Christ is among us!
Unfortunately, due to foreboding weather these last few days, we were not able to meet either Friday evening or Sunday, Cheese-Fare and Forgiveness Sunday. Eastern Catholics place great importance on both the Divine Liturgy and the communal life; therefore such cancellations make it most difficult to experience the true beauty and richness of the Antiochian expression of the one, holy and Catholic Faith. Nevertheless, God always provides when such phenomena occur that remain outside our will to do otherwise. Without the opportunity to have met in person the last few days, as your spiritual father, I took to writing a few reflections to begin the journey of Great Lent.
For many members of the DFW Outreach, this will be our first Great and Holy Season of Lent. I say our because it will be my first one as well. We will learn and experience together this unique pilgrimage of metanoia – conversion. This pastoral message is written therefore to us who are beginners on the way.
Keep the big picture in your mind’s eye! The focus is metanoia, changing the way you face in your life, reorienting the way you see. Sin simply stated is a decision to stop looking at the face of Christ! The three ascetical practices emphasized during Great Lent are prayer, fasting, and almsgiving. Remember: asceticism means training or discipline. The objective of the three practices is to reorient us.
The two snares for the human person are to become either overly communal or overly personal, either practice is a heresy. Christianity keeps in balance the communal and personal. Note the word personal versus private. In the Christian Faith, there is no place for the private! The Apostolic Faith is communal by nature. At baptism, you and I were joined to the Body of Christ, participants in the Life of God: Father, Son, and Holy Spirit, joined to a Holy People, a Holy Kingdom, and a Holy Nation. The Apostolic Christian Faith has no place for either privatism or individualism; it is never a me and God relationship. Hence the three ascetical practices of prayer, fasting, and almsgiving must have both a communal and personal dimension.
We have addressed several times the practice of fasting. With the Body of Christ, we do not eat meat, dairy products, and eggs. Nevertheless, each person will also take on his or her own personal fast: other foods, entertainment, technology, etc.
This letter will focus on the ascetical practice of prayer. To be healthy prayer must incorporate both a personal and communal dimension.
The first critical component is communal prayer. Sunday Divine Liturgy is the preeminent day of communal prayer. It is the indispensable day and yet is the bare minimum. For those with a lived-faith, other regular times of communal prayer are demanded. During Great Lent, every Outreach member is exhorted to both Great Compline on Tuesdays at 7 and the pre-sanctified Liturgy on Thursday at 7. Should other obligations prevent you, then please make every effort to attend one celebration. Combined with the Divine Liturgy these other two liturgies will aid, support, and fortify one’s interior life and maturation in the ongoing transformation of divinization. They are the key means to prepare for Pascha!
The second critical component is personal prayer. Most of us do not know the Scriptures well, let alone find those most sacred pages to be the source of prayer, instruction, and meditation. This Season of Great Lent, take the Word of God as your focus for personal prayer. To begin, reread the Epistle and Gospel assigned for Cheese-Fare/Forgiveness Sunday: Epistle Roman 13: 11-14; 14:1-4 and the Gospel Mt 6:14-21. Tomorrow, February 15, called Clean Monday, the Melkite Church has the practice of reading most of Genesis, Isaiah, and Proverbs during the Season of Great Lent. Great Lent is a return to the Old Testament – the time before Christ. It is a time of metanoia and expectation. While we live in the time after Christ, we fall away from Him, which is a lapse into the “old” time. Hence, with the Church, we are on a constant journey toward the Kingdom of God fulfilled. To accompany you and me on this journey toward the Kingdom fulfilled, the Church will read nearly the entire books of Genesis, Isaiah, and Proverbs.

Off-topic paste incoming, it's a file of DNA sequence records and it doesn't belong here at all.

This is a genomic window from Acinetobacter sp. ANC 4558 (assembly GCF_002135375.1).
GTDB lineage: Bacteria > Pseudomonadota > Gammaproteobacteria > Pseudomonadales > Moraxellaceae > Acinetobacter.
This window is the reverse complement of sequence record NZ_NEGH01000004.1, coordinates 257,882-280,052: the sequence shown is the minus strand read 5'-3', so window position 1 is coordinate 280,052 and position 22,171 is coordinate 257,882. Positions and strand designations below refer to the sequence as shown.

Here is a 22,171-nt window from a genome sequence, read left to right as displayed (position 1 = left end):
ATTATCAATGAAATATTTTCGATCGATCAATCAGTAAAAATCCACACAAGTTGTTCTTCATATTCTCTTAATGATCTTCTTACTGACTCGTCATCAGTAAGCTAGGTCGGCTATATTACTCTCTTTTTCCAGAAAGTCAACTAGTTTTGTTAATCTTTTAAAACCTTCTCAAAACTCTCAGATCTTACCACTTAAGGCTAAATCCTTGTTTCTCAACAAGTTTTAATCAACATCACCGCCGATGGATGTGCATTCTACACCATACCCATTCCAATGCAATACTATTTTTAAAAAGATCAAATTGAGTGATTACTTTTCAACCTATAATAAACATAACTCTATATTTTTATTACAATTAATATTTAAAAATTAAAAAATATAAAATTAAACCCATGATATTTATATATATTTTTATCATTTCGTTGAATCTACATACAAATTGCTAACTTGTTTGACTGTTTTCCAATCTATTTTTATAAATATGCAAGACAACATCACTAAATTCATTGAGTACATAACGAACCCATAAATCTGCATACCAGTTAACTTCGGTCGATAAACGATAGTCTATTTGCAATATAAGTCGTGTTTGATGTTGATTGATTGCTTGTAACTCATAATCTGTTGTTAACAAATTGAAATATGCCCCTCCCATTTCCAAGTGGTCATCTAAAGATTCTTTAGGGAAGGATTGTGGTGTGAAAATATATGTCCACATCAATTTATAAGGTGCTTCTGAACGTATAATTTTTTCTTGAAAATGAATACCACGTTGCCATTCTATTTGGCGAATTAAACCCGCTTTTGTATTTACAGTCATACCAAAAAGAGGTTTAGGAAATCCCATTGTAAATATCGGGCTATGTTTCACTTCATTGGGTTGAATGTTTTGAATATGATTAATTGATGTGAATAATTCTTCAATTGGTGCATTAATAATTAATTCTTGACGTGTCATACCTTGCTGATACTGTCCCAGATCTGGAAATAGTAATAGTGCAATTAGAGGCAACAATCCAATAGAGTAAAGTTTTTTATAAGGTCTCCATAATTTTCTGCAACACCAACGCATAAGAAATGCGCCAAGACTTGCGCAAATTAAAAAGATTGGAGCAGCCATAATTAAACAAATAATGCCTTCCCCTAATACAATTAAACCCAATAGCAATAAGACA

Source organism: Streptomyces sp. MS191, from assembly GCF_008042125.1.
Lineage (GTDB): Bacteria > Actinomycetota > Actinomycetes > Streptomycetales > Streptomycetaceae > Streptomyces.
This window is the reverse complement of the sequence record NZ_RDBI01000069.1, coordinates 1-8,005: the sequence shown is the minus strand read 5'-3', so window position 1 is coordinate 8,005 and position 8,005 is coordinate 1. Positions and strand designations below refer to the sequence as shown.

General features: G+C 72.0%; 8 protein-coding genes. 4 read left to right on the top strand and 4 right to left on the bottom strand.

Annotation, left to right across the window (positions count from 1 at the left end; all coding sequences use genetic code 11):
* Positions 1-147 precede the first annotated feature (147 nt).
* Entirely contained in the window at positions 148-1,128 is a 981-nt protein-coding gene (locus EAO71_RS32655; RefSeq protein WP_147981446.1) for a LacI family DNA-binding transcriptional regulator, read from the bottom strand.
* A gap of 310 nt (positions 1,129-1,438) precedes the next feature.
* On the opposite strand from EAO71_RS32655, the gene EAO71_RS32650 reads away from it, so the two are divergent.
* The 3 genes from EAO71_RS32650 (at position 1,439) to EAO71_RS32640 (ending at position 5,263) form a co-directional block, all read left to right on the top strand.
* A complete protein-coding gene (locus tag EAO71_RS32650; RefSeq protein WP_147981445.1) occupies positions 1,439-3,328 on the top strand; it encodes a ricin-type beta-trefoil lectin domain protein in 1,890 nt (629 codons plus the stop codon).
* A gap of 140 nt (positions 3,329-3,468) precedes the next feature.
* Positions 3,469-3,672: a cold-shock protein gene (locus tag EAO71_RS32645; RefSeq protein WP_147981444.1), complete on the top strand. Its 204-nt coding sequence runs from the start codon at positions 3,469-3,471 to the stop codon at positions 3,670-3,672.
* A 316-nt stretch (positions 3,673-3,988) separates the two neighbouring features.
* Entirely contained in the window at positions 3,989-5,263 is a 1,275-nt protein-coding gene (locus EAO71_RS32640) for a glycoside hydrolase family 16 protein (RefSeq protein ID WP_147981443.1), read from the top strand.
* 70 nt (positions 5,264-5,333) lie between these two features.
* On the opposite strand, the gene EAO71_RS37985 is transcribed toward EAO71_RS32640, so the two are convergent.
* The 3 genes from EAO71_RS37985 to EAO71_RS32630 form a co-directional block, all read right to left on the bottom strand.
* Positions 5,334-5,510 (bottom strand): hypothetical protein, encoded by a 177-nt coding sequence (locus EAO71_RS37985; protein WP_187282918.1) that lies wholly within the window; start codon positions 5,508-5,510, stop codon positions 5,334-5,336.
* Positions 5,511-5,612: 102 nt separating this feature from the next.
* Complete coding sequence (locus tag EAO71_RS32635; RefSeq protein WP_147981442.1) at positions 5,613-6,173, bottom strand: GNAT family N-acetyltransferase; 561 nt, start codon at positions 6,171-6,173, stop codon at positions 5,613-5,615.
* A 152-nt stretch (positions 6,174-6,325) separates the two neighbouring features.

Genesis recounts the events of Creation, the Fall, and finally the promise and beginning of salvation through God’s covenant and His chosen people. Genesis reveals God as Creator, Judge and Savior, and the Christian understanding of the human person as created in the “image and likeness” of God; and, yet while falling away from God, the human person remains the object of His divine love, care, and salvation. The Genesis account announces the mystery of the Church through the images and types of the Old Testament.
The Book of the Prophet Isaiah is the greatest of all the prophets. Read throughout Great Lent, Isaiah reveals the mystery of salvation accomplished through the sufferings and sacrifice of Christ.
The Book of Proverbs is the epitome of the ethical teachings of the Old Testament, of the moral law and wisdom. Without them, the human person cannot understand his or her alienation from God, and, therefore remains unable to hear the good news of forgiveness.
The DFW Melkite Calendar provides the daily readings from Genesis, Isaiah, and Proverbs.
The other book of inestimable value for prayer and meditation throughout Great Lent is the Book of Psalms.
The Bible is not a collection of dogmatic “propositions” to be accepted and memorized once for all, but the living voice of God speaking to us again and again, taking you and me always deeper into the inexhaustible riches of His Wisdom and Love. 
Praying that you and your loved ones have a most blessed Great and Holy Season of Lent.
I, a sinner, ask for your forgiveness and prayers,
Father Marc Mallick
 These reflections on the word of God were taken from Great Lent: Journey to Pascha by Alexander Schmememann.